Monday, June 15, 2015

The Making of a Historical Diorama

The study of World War II is full of battles-important battles. Middle school students do not need a thorough knowledge of every battle, but they do like studying them. I decided to assign each student to study one battle. They chose their battles and did a fairly complete study of each battle. Then the fun began.

Each child had to re-create the battle scene; they also had to write a report and share their battle orally with the rest of the students. I have to tell you that I had some fabulous battle scenes-thanks to a few great ideas.

Need water? Try using hair gel! This bottle of blue-colored hair gel was used in more than one war scene. It worked well and looked fairly real!
Simple styling gel
You can see how good it looks here!
Other students used plastic to represent the water. Not as realistic but less messy and it still works.


A third idea? Paint the box with blue paint. It isn't fancy, but ot worked really well!



Need seashores? How about using candy? I believe the first battle scene used Nerds.

This one used a rockier look! Nerds again!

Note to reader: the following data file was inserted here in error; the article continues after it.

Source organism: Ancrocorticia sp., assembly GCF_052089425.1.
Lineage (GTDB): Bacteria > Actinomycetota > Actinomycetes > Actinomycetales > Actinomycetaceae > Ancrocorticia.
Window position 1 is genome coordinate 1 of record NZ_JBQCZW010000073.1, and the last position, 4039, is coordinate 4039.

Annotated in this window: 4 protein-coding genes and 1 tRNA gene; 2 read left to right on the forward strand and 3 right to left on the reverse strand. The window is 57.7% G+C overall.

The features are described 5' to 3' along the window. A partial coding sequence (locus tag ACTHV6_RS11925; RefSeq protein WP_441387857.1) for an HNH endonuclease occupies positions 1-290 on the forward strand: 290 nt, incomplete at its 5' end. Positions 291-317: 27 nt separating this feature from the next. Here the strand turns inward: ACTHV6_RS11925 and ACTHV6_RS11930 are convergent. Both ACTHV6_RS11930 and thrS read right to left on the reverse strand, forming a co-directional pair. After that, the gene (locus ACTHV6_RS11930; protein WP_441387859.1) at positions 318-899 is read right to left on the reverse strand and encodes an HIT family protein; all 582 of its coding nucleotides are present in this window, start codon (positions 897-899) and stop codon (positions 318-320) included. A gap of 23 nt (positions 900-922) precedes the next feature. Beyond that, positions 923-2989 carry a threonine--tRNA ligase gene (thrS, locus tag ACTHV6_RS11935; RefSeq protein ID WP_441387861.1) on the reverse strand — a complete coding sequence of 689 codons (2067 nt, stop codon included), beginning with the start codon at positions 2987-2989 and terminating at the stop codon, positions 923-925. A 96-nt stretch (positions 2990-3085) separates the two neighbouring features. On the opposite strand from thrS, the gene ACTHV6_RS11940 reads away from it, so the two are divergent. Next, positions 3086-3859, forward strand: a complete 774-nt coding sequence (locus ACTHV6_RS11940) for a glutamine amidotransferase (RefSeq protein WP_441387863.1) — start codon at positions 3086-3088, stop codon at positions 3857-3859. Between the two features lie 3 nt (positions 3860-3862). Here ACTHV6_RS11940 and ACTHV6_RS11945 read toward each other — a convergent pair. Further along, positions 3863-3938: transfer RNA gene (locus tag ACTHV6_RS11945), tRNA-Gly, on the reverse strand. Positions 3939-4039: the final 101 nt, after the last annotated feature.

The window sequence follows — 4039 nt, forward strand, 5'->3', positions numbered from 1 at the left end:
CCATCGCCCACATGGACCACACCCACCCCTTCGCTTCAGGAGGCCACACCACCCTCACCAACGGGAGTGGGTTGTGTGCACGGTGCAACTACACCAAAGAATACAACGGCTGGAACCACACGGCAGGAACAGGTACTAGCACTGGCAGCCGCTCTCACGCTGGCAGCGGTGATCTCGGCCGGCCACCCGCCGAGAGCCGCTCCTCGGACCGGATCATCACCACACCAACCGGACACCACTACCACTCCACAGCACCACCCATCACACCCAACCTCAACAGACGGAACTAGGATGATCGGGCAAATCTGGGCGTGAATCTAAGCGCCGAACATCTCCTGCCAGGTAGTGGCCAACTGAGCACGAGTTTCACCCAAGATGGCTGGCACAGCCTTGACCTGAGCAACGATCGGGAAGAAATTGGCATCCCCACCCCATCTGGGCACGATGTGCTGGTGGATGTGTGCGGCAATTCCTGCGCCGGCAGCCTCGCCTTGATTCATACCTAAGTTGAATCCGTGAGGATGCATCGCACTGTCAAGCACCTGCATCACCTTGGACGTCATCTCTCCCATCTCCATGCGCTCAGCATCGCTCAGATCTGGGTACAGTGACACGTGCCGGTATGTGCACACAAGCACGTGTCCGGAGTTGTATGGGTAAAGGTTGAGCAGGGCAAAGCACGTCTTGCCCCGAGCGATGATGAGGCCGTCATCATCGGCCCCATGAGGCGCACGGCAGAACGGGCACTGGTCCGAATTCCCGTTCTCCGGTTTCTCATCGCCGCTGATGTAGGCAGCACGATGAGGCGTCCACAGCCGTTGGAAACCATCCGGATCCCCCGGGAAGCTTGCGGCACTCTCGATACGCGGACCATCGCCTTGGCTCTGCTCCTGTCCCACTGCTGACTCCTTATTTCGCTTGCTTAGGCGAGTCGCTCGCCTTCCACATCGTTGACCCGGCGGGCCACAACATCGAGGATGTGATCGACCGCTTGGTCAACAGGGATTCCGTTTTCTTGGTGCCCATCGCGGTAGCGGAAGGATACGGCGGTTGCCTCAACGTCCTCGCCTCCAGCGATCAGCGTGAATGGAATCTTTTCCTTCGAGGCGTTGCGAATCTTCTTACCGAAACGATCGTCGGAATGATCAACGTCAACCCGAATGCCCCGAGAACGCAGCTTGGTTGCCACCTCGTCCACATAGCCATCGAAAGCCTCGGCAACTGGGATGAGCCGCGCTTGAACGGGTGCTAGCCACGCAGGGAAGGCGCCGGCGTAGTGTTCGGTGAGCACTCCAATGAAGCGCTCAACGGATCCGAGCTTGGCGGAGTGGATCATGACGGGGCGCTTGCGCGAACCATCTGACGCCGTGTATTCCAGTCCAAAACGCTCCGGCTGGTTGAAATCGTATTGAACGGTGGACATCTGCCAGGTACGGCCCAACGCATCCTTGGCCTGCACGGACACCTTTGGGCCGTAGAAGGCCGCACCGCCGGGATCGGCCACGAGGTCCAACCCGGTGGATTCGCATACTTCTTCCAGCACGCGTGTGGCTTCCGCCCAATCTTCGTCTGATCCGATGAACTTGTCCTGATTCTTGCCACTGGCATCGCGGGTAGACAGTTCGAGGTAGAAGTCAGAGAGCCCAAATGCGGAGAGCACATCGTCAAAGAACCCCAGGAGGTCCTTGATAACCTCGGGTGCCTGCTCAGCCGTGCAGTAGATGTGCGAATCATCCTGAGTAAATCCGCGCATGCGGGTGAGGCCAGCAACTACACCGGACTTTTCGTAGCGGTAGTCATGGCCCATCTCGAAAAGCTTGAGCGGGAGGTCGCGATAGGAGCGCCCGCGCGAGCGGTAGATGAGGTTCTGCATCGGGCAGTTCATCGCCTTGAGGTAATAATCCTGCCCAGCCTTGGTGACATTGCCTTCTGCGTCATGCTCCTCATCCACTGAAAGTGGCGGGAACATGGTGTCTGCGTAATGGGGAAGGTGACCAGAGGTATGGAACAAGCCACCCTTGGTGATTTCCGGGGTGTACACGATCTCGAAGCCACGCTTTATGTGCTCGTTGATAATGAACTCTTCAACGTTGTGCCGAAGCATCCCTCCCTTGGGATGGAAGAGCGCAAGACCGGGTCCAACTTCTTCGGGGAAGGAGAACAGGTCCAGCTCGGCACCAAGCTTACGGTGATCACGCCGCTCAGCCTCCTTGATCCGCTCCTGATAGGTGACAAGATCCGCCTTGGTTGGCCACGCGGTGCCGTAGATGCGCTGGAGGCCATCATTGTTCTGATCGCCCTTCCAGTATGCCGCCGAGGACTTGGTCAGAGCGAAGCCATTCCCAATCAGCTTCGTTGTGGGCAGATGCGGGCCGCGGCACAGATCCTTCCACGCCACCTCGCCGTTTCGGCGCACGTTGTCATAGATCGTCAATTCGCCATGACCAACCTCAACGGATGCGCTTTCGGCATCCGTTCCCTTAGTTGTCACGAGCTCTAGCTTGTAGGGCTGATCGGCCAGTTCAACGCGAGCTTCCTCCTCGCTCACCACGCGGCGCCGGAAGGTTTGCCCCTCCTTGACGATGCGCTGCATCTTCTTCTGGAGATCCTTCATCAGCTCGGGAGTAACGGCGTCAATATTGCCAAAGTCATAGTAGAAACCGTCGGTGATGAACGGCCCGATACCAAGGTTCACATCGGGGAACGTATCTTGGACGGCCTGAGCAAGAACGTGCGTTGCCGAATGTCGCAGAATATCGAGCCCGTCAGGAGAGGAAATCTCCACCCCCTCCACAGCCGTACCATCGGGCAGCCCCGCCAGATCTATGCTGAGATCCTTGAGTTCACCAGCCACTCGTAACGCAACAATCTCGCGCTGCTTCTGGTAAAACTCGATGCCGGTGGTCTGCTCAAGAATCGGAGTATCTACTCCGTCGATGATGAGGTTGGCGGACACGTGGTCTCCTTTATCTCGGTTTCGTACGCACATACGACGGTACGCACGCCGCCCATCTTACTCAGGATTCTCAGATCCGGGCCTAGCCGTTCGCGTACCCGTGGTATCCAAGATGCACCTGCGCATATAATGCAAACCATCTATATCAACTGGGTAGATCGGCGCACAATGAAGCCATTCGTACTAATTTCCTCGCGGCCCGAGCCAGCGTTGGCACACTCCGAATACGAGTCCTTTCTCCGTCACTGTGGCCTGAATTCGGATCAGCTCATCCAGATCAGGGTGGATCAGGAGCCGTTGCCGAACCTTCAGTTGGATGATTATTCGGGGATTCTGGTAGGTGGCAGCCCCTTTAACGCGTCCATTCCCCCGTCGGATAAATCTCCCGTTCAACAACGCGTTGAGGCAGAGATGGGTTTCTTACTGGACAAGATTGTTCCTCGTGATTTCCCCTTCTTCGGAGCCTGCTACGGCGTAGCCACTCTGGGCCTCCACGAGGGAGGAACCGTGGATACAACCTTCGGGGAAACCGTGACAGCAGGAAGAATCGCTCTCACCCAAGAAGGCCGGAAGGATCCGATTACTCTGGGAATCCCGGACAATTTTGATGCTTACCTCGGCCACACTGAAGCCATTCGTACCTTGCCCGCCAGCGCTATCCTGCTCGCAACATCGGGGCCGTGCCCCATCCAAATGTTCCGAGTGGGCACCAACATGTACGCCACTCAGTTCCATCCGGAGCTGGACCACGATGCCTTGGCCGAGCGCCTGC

Most of the landmasses were created by the age-old flour, salt and water dough but they were pretty creative with the food coloring and plastic men!





If you look closely, you will see ships from Battleship games, houses from Monopoly, sticks from the school ground and even little army men. They also used clay and, well, just about any thing they could find. 

On the last day of the project, they brought their projects to school to share. They loved sharing their projects and learning about all the battles.


On a post from Edutopia, a student said:"Whenever I do a project, I always seem to remember the material better than if I just read the information straight out of a testbook." What wonderful projects have you used in your classroom?

If you like this activity, you might like these as well: